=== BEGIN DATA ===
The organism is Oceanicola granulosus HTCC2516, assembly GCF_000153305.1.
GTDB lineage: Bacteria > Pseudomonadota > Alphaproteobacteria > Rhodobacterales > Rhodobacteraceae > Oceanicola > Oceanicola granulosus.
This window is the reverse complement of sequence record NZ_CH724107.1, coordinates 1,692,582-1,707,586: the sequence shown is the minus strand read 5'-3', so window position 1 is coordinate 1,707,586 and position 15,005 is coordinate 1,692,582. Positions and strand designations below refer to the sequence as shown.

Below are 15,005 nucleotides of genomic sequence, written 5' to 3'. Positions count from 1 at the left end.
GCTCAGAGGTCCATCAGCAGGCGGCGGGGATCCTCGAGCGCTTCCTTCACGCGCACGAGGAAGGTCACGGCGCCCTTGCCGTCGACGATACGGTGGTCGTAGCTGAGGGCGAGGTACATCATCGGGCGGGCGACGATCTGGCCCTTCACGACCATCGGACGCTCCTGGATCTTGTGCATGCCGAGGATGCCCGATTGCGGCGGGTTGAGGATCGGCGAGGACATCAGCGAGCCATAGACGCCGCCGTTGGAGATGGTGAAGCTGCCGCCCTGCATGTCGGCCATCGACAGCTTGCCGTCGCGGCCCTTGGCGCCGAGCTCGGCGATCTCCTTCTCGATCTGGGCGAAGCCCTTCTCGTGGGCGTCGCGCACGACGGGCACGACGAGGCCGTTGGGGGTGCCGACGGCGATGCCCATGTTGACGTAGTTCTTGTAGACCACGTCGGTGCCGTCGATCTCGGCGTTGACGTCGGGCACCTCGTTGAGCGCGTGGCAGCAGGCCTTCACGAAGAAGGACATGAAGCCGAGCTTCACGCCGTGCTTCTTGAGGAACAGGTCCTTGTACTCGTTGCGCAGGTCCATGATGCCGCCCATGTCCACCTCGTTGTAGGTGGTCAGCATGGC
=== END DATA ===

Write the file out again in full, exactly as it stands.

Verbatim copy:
The organism is Oceanicola granulosus HTCC2516, assembly GCF_000153305.1.
GTDB lineage: Bacteria > Pseudomonadota > Alphaproteobacteria > Rhodobacterales > Rhodobacteraceae > Oceanicola > Oceanicola granulosus.
This window is the reverse complement of sequence record NZ_CH724107.1, coordinates 1,692,582-1,707,586: the sequence shown is the minus strand read 5'-3', so window position 1 is coordinate 1,707,586 and position 15,005 is coordinate 1,692,582. Positions and strand designations below refer to the sequence as shown.

Below are 15,005 nucleotides of genomic sequence, written 5' to 3'. Positions count from 1 at the left end.
GCTCAGAGGTCCATCAGCAGGCGGCGGGGATCCTCGAGCGCTTCCTTCACGCGCACGAGGAAGGTCACGGCGCCCTTGCCGTCGACGATACGGTGGTCGTAGCTGAGGGCGAGGTACATCATCGGGCGGGCGACGATCTGGCCCTTCACGACCATCGGACGCTCCTGGATCTTGTGCATGCCGAGGATGCCCGATTGCGGCGGGTTGAGGATCGGCGAGGACATCAGCGAGCCATAGACGCCGCCGTTGGAGATGGTGAAGCTGCCGCCCTGCATGTCGGCCATCGACAGCTTGCCGTCGCGGCCCTTGGCGCCGAGCTCGGCGATCTCCTTCTCGATCTGGGCGAAGCCCTTCTCGTGGGCGTCGCGCACGACGGGCACGACGAGGCCGTTGGGGGTGCCGACGGCGATGCCCATGTTGACGTAGTTCTTGTAGACCACGTCGGTGCCGTCGATCTCGGCGTTGACGTCGGGCACCTCGTTGAGCGCGTGGCAGCAGGCCTTCACGAAGAAGGACATGAAGCCGAGCTTCACGCCGTGCTTCTTGAGGAACAGGTCCTTGTACTCGTTGCGCAGGTCCATGATGCCGCCCATGTCCACCTCGTTGTAGGTGGTCAGCATGGC